Writing Apprehension in Beginning Accounting Majors
Faris, Kay A., Golen, Stephen P., Lynch, David H., Business Communication Quarterly
The objective of this research was to determine whether accounting majors, who consider writing to be relatively unimportant in the accounting profession (Rebele, 1985), are affected by a greater level of writing apprehension than other business majors. Also of interest was whether gender, age, and grades in Freshman Composition were related to the level of writing anxiety.
Accountants spend a significant amount of time in written communication, and a number of writers have documented the need for effective writing skills in the profession (AICPA, 1988; Arthur Andersen & Co. et al., 1989; Heimstra, Schmidt & Madison, 1990; National Association of Accountants, 1987; Northey, 1990). The Accounting Education Change Commission (1990), the AICPA (1988), and the senior partners of the world's largest public accounting firms (Arthur Andersen & Co. et al., 1989) stress the need for accountants to have both effective written composition and oral communication skills. They emphasize that schools should ensure that students demonstrate these skills in each course. In fact, beginning in May 1994, the CPA exam began including writing skills.
Because of changes in the business environment, accountants will need to receive and provide more written information (Mueller & Simmons, 1989). Many academicians and practitioners in the accounting field have expressed dissatisfaction with the communication skills of entry-level accountants (Andrews & Koester, 1979; Andrews & Sigband, 1984; Nelson, Moncada, & Smith, 1996). Seeing a need to improve accounting students' writing skills, they have recommended strategies for addressing the problem. Academic institutions have put increased emphasis on writing in the accounting curriculum (Gingras, 1987) and writing assignments in accounting courses can enhance students' writing skills (Mohrweis, 1991; Stout, Sumutko & Wygal, 1991).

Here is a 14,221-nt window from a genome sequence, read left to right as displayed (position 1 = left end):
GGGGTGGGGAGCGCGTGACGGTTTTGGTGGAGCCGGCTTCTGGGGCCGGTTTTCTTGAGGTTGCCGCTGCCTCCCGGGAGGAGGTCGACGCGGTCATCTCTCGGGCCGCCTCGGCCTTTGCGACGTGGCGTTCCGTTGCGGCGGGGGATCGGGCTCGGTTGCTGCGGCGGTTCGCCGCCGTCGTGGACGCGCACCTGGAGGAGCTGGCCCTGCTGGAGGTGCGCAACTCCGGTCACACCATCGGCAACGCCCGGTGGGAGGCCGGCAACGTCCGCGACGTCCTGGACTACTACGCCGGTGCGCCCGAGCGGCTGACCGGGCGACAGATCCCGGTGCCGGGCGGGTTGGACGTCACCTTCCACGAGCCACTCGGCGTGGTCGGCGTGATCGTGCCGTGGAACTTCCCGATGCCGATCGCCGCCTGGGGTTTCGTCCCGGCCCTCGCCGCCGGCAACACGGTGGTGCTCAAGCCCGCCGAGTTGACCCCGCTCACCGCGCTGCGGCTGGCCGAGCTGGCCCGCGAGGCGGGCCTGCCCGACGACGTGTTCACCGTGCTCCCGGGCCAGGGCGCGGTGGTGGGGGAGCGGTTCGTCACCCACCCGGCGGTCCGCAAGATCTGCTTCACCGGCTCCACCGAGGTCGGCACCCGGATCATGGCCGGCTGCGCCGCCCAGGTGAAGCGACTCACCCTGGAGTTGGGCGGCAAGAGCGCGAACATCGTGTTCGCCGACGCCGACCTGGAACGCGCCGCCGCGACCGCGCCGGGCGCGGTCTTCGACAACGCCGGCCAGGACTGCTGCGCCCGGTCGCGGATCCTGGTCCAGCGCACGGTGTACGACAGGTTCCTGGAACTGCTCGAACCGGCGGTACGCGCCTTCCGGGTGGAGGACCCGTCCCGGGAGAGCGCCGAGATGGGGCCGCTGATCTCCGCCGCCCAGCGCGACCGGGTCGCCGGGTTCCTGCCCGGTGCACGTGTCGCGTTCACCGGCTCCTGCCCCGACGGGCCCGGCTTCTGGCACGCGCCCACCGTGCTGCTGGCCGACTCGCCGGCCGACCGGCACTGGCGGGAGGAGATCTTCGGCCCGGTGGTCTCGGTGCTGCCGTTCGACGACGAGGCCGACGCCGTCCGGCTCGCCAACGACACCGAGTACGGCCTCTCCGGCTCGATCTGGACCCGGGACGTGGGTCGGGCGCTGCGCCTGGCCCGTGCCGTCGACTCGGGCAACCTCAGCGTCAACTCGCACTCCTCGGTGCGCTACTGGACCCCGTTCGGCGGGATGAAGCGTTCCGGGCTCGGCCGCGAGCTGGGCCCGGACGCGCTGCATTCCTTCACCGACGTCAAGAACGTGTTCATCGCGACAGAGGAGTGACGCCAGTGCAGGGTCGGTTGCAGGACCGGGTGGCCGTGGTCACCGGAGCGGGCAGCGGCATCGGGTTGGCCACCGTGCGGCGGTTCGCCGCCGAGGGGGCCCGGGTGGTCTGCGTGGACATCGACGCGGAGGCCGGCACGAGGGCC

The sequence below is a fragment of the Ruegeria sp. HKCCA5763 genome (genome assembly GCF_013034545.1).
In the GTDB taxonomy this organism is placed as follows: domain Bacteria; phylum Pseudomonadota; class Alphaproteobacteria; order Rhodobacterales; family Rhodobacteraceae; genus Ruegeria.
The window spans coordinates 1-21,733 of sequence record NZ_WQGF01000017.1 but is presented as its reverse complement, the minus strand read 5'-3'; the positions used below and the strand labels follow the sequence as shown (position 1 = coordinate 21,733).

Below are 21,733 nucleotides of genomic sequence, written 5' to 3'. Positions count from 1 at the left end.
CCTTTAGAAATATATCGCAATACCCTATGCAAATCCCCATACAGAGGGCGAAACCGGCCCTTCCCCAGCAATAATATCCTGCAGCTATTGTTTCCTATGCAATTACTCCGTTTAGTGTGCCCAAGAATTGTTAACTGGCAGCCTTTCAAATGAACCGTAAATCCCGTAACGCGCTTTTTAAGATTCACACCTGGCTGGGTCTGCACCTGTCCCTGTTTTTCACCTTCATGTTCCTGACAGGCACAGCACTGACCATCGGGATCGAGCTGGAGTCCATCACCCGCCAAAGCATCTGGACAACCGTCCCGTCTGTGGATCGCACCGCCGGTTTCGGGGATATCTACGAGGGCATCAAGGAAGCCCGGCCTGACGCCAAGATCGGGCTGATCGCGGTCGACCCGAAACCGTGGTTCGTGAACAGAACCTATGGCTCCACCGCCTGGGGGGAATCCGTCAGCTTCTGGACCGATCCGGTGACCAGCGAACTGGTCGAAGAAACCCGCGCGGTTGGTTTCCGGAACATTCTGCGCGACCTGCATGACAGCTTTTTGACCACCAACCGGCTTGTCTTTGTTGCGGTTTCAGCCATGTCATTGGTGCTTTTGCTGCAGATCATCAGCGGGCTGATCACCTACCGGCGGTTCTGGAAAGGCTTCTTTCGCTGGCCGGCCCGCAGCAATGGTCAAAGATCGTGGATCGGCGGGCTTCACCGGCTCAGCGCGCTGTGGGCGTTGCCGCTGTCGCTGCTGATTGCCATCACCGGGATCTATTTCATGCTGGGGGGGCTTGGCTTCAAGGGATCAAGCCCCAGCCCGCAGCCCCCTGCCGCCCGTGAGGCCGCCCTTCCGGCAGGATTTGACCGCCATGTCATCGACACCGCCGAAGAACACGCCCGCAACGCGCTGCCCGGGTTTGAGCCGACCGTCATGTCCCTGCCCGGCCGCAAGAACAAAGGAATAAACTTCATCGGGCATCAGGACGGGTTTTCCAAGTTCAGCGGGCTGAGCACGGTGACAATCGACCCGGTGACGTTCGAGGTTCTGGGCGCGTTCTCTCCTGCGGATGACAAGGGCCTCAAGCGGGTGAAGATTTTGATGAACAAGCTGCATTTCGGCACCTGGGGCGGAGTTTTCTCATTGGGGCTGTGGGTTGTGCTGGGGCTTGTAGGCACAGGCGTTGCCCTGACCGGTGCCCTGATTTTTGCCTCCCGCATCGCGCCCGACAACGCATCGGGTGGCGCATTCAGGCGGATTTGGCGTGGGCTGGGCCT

Interestingly, although writing skills are exceedingly important in the accounting profession, and practitioners are calling for increased writing skills, accounting students perceive these skills to be relatively unimportant in the profession (Rebele, 1985).
Because accountants need writing skills to succeed in their profession, educators need to examine the impact of various barriers or obstacles on the writing process. Several researchers in composition have identified a significant barrier known as writing apprehension or writing anxiety. Daly and Miller (Daly, 1979) use this term to describe a psychological condition of some people that causes them to avoid doing writing that is likely to be evaluated; in this situation, these people tend to find the experience of writing more punishing than rewarding and thus they avoid this task. Many individuals experience the effects of writing apprehension, which can affect their academic, career, and personal choices.
In different ways, people find that their lives are affected by apprehension. Daly and McCrosky (1975), for example, studied the effect of communication apprehension on occupational choice and desirability. Their results indicate that people who are apprehensive about communicating tend to select occupations that present low communication requirements, while those without such apprehension seek jobs with high levels of communication. Accounting majors have been shown to have higher levels of oral communication apprehension than do other business majors (Stanga & Ladd, 1990), a finding that could mean they believe accounting to have lower communication requirements. A study by Daly and Shamo (1978) reported that students tend to select majors according to the writing requirement. Students with high writing anxiety select majors having lower writing requirements. Students with low writing anxiety select majors with higher writing requirements.
Apparently, people choose an occupation in business or industry based in part on their level of communication apprehension. …